What they don’t know is how long the pain relieving effects will last.

I used the TENS on my arms two days ago and the pain has not returned (yet! Knock on wood!) If I choose to buy it, it will cost me $175.00 from www.tensaustralia.com.au

Dr Howard, a rheumatologist and director of Arthritis Health in Scottsdale, Ariz., says this study is still very interesting. “Vibration is another way of minimizing pain, and it sounded like it would be more helpful for regional or local pain rather than widespread pain,” he says.

Dr Staud says this theory is still very much in the testing stages and the vibrating instrument used in this study isn’t available to the public. “Although we didn’t test it, I think that the size of the foot plate of the biothesiometer is relevant. I wouldn’t suggest that everybody should go out and by any vibrator to use for pain relief. But pending a commercial product this is entirely feasible,” he explains.

Until then, Dr Staud’s message for patients is that vibration involves touch, and that can provide pain relief.

Dr Howard agrees that this study reinforces the importance of touch therapy, like massage, and even movement therapy, like gentle exercise, for people with chronic pain.

“When you have pain, you want to stop what you’re doing and protect the area. But for some types of pain that’s not the right thing to do,” Dr Howard says.

You do, however, need to know what types of pain touch is good for and for which ones it isn’t. Dr Howard says his general rule is to baby your joints and bully your muscles.

“Fibromyalgia patients often shrink away from touch therapy and movement. The foundation of treatment is to use movement and touch and stimulus to help with their pain, but their natural reaction is to withdraw and avoid tactile activity. Don’t be afraid. Don’t avoid it,” Dr Howard says.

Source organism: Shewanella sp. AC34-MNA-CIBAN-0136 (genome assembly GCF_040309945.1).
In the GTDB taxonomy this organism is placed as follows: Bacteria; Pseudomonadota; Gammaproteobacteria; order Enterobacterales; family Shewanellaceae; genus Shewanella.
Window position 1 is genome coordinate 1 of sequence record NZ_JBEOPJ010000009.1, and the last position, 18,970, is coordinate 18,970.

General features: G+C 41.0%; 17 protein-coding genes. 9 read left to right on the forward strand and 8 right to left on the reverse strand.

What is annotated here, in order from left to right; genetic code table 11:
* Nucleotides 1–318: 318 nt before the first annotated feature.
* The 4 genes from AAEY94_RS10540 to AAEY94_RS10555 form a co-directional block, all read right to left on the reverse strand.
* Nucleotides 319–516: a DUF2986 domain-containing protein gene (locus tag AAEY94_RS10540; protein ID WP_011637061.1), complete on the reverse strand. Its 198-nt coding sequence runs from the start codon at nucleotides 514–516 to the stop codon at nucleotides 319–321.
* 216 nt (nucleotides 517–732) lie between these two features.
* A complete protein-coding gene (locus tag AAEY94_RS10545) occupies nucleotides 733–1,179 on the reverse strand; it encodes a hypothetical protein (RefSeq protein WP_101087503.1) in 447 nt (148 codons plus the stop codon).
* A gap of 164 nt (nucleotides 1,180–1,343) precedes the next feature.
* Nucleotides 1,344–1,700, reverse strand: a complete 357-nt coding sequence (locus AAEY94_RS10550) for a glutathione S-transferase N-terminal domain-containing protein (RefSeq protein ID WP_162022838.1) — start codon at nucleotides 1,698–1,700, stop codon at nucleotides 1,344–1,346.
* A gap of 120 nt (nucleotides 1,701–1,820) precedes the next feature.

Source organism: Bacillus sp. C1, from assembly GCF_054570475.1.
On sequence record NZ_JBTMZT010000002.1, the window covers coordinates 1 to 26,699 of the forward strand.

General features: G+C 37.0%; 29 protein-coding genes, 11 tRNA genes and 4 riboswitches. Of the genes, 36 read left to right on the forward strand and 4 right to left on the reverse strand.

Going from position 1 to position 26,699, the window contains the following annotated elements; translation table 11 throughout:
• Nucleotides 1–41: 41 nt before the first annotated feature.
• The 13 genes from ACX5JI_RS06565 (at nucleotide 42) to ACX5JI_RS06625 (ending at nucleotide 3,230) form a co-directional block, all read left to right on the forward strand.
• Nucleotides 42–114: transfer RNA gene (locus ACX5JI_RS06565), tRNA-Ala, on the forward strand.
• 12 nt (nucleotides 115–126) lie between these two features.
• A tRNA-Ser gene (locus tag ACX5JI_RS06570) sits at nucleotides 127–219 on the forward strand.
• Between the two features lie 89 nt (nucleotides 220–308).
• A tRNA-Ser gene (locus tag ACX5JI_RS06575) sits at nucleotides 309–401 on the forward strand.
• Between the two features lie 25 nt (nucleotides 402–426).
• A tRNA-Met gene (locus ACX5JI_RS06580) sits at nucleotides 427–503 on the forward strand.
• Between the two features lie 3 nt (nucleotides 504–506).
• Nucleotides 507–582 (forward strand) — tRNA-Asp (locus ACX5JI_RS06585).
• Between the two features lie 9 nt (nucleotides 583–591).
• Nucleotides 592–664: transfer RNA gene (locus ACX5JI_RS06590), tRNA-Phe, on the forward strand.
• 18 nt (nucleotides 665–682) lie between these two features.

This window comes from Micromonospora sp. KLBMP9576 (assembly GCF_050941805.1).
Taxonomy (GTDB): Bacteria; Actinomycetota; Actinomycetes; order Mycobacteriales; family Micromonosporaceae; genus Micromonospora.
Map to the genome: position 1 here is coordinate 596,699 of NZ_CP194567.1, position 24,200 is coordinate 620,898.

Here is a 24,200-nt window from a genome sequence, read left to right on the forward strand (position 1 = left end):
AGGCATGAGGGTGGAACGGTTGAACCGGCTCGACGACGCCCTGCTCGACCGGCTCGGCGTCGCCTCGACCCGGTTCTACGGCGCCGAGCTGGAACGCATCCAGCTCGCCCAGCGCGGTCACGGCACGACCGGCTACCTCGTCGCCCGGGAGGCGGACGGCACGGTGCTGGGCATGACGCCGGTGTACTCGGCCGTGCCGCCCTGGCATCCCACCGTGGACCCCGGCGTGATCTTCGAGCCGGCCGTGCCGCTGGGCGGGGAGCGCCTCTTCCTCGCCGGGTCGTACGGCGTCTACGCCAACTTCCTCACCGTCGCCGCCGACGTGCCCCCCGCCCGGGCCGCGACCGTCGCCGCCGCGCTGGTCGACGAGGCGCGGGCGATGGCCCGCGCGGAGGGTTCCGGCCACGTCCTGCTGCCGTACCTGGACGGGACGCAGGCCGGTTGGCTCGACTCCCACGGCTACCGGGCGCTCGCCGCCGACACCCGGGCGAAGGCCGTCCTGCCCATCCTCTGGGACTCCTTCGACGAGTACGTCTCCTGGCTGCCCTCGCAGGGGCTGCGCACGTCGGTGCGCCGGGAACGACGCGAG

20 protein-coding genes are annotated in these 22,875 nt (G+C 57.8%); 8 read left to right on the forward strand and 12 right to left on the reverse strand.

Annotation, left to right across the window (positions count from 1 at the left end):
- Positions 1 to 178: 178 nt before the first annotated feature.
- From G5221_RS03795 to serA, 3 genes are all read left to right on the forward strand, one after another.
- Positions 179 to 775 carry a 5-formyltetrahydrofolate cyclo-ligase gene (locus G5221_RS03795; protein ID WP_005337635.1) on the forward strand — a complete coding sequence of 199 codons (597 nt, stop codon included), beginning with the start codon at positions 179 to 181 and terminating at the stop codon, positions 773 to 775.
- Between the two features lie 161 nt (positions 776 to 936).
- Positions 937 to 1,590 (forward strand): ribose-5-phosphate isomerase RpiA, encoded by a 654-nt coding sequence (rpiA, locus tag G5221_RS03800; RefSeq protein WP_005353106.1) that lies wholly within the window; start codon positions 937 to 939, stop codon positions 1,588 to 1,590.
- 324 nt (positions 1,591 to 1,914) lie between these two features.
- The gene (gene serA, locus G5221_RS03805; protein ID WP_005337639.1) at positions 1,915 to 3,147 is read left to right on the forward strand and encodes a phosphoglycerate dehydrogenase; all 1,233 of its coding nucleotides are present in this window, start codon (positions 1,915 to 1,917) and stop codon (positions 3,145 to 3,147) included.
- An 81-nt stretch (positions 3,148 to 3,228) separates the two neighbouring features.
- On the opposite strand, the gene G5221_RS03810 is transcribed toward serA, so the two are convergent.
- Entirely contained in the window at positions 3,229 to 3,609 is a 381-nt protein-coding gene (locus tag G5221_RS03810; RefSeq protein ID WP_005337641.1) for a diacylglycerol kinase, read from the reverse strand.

Good forms of touch therapy include massage and the use of temperature – both hot and cold. Good forms of movement therapy include tai chi, yoga and swimming/warm water exercising.

 

What is the Difference between Trigger Points and Tender Points?

The terms tender point and trigger point are often used interchangeably; however, they are different from each other.

At first glance, the medical community appears divided over whether they in fact are the same thing. You can even find a lot of websites and books, written by healthcare professionals (but we know how much help they can be!), who talk about diagnosing FM with trigger points and treating it with trigger-point injections.

Nonetheless, the scientific literature makes it clear that, while tender points and trigger points both appear to play roles in FM, they are not the same thing. Some of the confusion may be because it’s extremely common for people with FM to also have myofascial pain syndrome (MPS), which is a diagnosis of chronic pain from multiple trigger points. (Some doctors also question whether FM and MPS are different illnesses.)